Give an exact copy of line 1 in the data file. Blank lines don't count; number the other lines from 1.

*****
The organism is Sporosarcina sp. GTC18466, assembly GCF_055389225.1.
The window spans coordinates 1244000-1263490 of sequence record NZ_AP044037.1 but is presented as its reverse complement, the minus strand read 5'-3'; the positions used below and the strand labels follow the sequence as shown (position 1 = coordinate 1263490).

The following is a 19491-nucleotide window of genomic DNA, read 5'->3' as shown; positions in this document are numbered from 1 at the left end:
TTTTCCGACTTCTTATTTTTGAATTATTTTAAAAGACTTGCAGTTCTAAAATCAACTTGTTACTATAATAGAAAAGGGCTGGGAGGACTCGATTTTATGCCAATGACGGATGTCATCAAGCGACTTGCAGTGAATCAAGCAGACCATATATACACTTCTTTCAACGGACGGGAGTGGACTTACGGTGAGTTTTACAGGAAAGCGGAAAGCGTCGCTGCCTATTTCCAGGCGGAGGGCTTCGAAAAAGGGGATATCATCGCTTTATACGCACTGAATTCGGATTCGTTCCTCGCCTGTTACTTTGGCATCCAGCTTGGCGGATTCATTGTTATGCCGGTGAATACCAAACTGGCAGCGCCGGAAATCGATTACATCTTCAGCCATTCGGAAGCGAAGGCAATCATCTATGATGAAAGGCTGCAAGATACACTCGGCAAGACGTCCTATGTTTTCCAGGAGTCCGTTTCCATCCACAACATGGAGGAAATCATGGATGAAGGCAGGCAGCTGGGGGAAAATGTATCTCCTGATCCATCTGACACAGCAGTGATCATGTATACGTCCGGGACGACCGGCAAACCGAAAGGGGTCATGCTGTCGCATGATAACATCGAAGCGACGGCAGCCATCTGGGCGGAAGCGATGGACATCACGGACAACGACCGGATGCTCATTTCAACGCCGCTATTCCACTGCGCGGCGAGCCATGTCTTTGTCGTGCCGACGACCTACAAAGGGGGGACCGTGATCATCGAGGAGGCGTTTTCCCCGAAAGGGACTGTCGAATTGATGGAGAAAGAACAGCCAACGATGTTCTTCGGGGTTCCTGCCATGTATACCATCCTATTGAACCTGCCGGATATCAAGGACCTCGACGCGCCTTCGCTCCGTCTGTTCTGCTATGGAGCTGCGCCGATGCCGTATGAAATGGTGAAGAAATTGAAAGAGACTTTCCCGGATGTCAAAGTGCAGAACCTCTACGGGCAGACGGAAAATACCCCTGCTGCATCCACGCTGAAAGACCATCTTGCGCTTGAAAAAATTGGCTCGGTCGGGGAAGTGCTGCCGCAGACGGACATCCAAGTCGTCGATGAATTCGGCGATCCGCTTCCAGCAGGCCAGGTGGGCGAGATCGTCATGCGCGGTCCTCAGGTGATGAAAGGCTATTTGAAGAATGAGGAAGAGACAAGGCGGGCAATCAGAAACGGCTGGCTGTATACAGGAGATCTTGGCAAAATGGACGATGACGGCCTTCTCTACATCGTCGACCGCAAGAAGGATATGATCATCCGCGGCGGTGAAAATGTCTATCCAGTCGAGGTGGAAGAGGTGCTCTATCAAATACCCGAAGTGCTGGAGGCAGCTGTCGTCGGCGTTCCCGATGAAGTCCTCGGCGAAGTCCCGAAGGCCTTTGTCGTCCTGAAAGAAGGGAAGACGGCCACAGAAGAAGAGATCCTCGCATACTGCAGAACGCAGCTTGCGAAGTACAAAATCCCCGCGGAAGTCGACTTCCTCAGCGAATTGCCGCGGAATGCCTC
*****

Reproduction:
The organism is Sporosarcina sp. GTC18466, assembly GCF_055389225.1.